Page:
If that's the case, we have a good couple of years of market delusion with more Jimmy stories of easy money.

Posted by: lol at February 25, 2014 12:28 PM

I was commenting on the present at that time, and then the recent past when I made the comment today. Clearly. Yet somehow you are twisting even the simplest of statements. How boring.

Posted by: Truth at February 25, 2014 12:52 PM

What?

You mean the 99% of Millenials with student loans, not employed in tech, and haven't won the startup lottery don't have 600K to spend on that fixer upper starter home?

I'm shocked.

Posted by: badlydrawnbear at February 25, 2014 1:17 PM

^ A bit hyperbolic, but this is why economic populism is going to be a significant political force going forward.

Posted by: anon2 at February 25, 2014 1:25 PM

Student debt will be absorbed into the next wave of refis that will inevitably be coming with the mortgage market expansion.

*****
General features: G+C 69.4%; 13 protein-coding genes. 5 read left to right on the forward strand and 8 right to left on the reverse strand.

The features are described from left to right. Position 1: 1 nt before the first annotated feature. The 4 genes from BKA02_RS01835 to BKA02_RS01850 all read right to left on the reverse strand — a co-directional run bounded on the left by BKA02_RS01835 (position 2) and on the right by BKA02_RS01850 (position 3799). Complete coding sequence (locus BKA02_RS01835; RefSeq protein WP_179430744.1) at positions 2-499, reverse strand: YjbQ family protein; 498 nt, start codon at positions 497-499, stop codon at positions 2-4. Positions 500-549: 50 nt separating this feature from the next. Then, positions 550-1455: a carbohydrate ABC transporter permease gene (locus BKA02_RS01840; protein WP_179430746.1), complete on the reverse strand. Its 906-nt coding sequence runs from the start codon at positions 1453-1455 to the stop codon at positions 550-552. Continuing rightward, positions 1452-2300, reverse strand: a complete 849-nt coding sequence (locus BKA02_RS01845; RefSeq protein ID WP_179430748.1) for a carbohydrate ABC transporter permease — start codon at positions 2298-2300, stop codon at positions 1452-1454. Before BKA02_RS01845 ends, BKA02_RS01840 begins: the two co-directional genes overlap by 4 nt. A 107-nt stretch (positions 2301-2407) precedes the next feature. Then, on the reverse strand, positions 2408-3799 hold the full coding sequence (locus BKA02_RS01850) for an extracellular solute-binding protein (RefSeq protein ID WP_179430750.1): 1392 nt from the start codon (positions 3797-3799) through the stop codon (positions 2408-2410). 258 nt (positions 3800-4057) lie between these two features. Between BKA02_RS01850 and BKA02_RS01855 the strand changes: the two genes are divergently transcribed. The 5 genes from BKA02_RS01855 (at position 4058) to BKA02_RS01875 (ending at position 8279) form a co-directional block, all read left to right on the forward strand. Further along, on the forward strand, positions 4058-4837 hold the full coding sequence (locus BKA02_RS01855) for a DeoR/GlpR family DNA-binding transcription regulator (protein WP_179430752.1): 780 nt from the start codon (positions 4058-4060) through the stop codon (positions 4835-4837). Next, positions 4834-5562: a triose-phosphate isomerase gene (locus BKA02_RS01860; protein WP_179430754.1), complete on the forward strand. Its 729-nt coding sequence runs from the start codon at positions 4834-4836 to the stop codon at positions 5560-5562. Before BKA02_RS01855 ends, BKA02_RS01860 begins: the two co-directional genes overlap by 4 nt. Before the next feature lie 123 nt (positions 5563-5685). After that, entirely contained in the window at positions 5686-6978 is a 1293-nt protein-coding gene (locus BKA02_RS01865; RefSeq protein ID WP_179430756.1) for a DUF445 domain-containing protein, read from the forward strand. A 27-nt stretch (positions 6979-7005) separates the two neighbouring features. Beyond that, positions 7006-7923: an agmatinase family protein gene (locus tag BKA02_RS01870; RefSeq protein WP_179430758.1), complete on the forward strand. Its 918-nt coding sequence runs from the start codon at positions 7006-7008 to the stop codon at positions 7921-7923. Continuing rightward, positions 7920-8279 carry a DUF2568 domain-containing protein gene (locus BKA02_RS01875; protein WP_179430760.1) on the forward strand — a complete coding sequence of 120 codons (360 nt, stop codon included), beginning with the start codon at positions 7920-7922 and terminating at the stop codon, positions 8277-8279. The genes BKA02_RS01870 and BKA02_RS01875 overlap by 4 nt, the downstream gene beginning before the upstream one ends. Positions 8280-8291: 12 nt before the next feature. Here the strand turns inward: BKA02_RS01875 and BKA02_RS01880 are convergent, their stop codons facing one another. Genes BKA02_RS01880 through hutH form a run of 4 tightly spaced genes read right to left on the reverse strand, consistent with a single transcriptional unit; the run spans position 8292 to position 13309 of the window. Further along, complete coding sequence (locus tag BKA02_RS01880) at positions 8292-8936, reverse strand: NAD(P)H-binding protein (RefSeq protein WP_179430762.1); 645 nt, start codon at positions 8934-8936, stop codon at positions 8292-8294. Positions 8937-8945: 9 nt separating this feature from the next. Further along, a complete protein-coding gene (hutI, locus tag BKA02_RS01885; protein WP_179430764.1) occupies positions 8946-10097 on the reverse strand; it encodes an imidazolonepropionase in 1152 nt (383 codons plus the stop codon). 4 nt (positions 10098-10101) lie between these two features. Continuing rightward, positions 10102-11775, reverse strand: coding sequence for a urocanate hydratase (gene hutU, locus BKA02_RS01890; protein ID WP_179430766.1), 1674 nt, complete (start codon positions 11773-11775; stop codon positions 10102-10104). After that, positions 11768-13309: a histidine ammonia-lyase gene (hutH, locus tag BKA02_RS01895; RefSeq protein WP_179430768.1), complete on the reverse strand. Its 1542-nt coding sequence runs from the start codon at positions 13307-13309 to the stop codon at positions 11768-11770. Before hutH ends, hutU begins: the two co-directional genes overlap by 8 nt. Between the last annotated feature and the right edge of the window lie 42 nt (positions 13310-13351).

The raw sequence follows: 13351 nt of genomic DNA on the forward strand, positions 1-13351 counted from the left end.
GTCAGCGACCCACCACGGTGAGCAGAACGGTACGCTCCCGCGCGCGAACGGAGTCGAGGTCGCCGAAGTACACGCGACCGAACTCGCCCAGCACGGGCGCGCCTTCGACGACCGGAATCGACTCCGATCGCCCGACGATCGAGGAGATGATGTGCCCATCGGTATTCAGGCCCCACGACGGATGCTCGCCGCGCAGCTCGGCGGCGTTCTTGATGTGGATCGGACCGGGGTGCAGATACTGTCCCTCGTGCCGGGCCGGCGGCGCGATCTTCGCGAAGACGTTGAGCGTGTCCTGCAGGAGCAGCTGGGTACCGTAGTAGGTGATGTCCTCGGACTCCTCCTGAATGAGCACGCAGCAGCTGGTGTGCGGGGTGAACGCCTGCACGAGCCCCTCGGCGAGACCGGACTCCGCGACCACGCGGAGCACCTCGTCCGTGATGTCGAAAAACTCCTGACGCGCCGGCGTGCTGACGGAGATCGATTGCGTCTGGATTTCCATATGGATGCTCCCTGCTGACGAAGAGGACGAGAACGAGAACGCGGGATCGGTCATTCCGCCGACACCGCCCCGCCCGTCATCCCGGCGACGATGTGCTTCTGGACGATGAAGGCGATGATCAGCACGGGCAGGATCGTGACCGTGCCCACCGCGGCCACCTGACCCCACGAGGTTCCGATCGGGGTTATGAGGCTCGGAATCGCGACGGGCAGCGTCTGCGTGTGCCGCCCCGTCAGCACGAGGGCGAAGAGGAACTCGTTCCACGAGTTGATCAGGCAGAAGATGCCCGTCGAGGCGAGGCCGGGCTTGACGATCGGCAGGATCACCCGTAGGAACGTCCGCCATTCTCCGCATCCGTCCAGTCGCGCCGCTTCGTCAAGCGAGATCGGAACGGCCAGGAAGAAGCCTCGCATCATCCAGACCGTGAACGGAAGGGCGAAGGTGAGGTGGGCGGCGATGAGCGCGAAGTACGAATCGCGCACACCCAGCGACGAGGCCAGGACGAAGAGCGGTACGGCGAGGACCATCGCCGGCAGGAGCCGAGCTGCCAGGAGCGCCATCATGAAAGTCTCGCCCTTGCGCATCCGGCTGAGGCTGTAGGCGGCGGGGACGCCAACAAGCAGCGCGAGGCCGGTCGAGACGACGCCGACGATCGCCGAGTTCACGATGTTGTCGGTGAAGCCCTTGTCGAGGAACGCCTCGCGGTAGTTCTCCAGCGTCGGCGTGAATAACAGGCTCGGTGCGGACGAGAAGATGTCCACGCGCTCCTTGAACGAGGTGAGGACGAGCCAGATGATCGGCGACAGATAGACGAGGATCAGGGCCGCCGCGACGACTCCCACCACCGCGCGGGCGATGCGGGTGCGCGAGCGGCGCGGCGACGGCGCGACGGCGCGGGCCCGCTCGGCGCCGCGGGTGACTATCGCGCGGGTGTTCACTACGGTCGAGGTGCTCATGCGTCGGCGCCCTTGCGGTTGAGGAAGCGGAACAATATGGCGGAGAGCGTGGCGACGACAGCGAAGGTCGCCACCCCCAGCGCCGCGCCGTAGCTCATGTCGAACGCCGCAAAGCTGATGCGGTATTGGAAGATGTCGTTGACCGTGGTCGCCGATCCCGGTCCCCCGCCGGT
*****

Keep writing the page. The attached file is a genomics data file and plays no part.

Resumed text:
A 2010 graduate buys house in 2014 at price $X but has $60K in student loans. In 2016 if his house is (paper) valued at $X + $200K, the mortgage broker will make a refi that includes the student debt (and the credit car debt, and the car loan debt).

This is how a mortgage system goes after the quick buck today and dooms itself tomorrow. I have a deep faith in people and their inability to ever learn from their previous mistakes.

Posted by: lol at February 25, 2014 1:30 PM

Well, I can predict the future. And it looks good.

Hang on to your properties. Buy long. Real estate in SF will continue to be a good investment; there may be a few very minor blips, but guess what?

We're not creating more land in SF.

We're creating more demand. Demand keeps prices up.

Posted by: Futurist at February 25, 2014 1:54 PM